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Wednesday, July 20, 2011


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Unfortunately, I think Facebook actually did this better: it created a "Real name only" policy and stuck with it. I don't like that policy, and I think it's flawed, but at least it creates a clear bright line that's easier for the company to follow.

Google tried to be more flexible, because it recognized that Facebook's "real name only" policy has some major flaws, but...Google didn't actually bother to address those flaws. It just slapped up a policy with more wiggle room and didn't create any way to define the boundaries of what is or is not okay within that wiggle room. Now Google is struggling to follow its own policy and failing again and again, because it hasn't taken the fundamental step of defining what is or is not acceptable under its policy.


Ann Otoole InSL

Who is harmed by a "Real Names" policy? http://geekfeminism.wikia.com/wiki/Who_is_harmed_by_a_%22Real_Names%22_policy%3F

Jura Shepherd

The news the Opensource is a business is interesting. If I wrap my head around the "3D content creator" thing, then yeah, ok maybe. But, there's quite a few "socnet experts" for hire, or with books for sale,etc that are clearly working the personal branding angle with their organic world names. No problem with that. I'd advise them to do the same, but they clearly hope to drive business interest with their so-called personal accounts. Seems like more murkiness for G+ to me.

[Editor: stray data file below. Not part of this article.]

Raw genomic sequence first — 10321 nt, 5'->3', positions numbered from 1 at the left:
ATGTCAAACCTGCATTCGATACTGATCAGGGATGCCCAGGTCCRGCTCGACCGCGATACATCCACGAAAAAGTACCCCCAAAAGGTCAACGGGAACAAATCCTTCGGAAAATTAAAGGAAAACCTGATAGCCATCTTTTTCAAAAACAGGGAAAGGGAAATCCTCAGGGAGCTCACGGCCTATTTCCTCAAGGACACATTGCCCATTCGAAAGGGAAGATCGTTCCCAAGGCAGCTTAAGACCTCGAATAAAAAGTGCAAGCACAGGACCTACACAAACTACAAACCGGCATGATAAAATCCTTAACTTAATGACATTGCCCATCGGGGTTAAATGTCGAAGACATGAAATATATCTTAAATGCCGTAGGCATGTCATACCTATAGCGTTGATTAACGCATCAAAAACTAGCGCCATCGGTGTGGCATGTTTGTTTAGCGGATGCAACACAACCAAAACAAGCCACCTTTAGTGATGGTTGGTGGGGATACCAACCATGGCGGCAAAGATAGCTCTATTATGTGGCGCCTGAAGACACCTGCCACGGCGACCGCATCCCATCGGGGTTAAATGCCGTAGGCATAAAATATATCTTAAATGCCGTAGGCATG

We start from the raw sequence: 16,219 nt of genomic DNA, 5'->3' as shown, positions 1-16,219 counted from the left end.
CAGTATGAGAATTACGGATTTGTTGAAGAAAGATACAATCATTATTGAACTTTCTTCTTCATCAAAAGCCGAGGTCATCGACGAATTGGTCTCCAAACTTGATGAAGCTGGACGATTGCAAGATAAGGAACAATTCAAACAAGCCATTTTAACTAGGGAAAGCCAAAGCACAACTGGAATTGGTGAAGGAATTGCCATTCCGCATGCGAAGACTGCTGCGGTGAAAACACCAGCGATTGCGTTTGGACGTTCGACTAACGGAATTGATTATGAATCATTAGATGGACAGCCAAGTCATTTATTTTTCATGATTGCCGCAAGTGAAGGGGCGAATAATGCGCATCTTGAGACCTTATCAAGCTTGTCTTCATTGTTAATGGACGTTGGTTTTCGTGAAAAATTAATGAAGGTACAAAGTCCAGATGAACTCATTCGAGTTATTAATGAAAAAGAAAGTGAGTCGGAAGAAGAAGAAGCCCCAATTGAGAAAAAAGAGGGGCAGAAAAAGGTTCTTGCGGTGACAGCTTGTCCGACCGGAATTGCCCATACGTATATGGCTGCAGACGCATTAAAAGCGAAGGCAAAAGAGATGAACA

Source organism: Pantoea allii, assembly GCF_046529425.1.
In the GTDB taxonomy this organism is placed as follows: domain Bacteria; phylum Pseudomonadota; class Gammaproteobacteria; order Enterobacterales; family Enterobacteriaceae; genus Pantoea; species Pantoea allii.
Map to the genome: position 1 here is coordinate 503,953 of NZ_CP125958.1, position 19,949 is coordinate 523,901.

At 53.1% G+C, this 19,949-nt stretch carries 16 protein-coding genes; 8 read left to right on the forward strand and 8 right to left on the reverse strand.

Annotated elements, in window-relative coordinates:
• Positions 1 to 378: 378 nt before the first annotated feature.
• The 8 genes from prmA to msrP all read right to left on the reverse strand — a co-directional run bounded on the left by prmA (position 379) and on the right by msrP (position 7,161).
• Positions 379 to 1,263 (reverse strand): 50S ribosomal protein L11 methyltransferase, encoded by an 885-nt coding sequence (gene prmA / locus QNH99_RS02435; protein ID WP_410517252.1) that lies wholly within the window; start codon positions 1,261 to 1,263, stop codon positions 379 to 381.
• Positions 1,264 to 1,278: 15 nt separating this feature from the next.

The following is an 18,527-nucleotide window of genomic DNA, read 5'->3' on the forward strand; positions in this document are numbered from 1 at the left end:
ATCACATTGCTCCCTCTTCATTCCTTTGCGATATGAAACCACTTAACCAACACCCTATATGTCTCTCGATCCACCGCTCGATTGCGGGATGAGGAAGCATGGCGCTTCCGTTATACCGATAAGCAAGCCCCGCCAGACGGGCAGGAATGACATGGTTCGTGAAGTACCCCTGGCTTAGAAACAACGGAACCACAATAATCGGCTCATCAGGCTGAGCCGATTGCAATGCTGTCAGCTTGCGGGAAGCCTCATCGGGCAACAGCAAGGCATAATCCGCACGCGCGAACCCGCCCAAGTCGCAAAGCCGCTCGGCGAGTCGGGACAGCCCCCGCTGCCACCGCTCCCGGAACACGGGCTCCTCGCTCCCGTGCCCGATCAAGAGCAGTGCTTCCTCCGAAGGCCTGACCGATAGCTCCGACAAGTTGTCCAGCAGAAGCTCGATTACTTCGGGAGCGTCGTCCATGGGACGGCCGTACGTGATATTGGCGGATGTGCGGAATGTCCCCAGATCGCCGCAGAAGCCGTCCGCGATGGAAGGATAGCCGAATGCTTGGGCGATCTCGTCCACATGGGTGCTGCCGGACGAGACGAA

Sling Trebuchet

It's a farce.
I can create a Profile for John Smith, even though that is not my name. No problem. All is OK.
If I create a Profile for a name that seems a bit or a lot unusual, I could get suspended - even if that is actually my real name.

Google might say, that I could appeal that latter case. They demand that I prove my unusual name.
If they should ever suspect a John Smith, I can easily create a history for John and even PhotoShop a driver's license for him.

But.. What about all the "John Smith" flavoured accounts that have been created?
How many of them are actually fake?

The implication from Google is that none of them are fake.
How can they possible assert this?
How many of the current accounts have been actually proven to be the real names of the account creators? A handful?

By making a show of disallowing 'fake' names, Google is wilfully misleading people into believing that the accounts that they will encounter in G+ are 'real people'.
It's a con job.

A sensible proposal that I have seen would be to have a flag on a Profile. Something like 'Real' / 'Pseudonym'.

This would allow the terminally insecure to avoid interaction with pseudonyms.
It would also people with valid reason for using a pseudonym ( e.g. http://geekfeminism.wikia.com/wiki/Who_is_harmed_by_a_%22Real_Names%22_policy%3F ) to avoid be bothered by insecure people questioning them. This would be win-win.

Unfortunately .... the flag has to be self-declared.
This means that scammers, stalkers and asshats can create "John Smith"-type accounts and declare them as 'real'. This is the current situation anyway as the 'real' is implied by Google.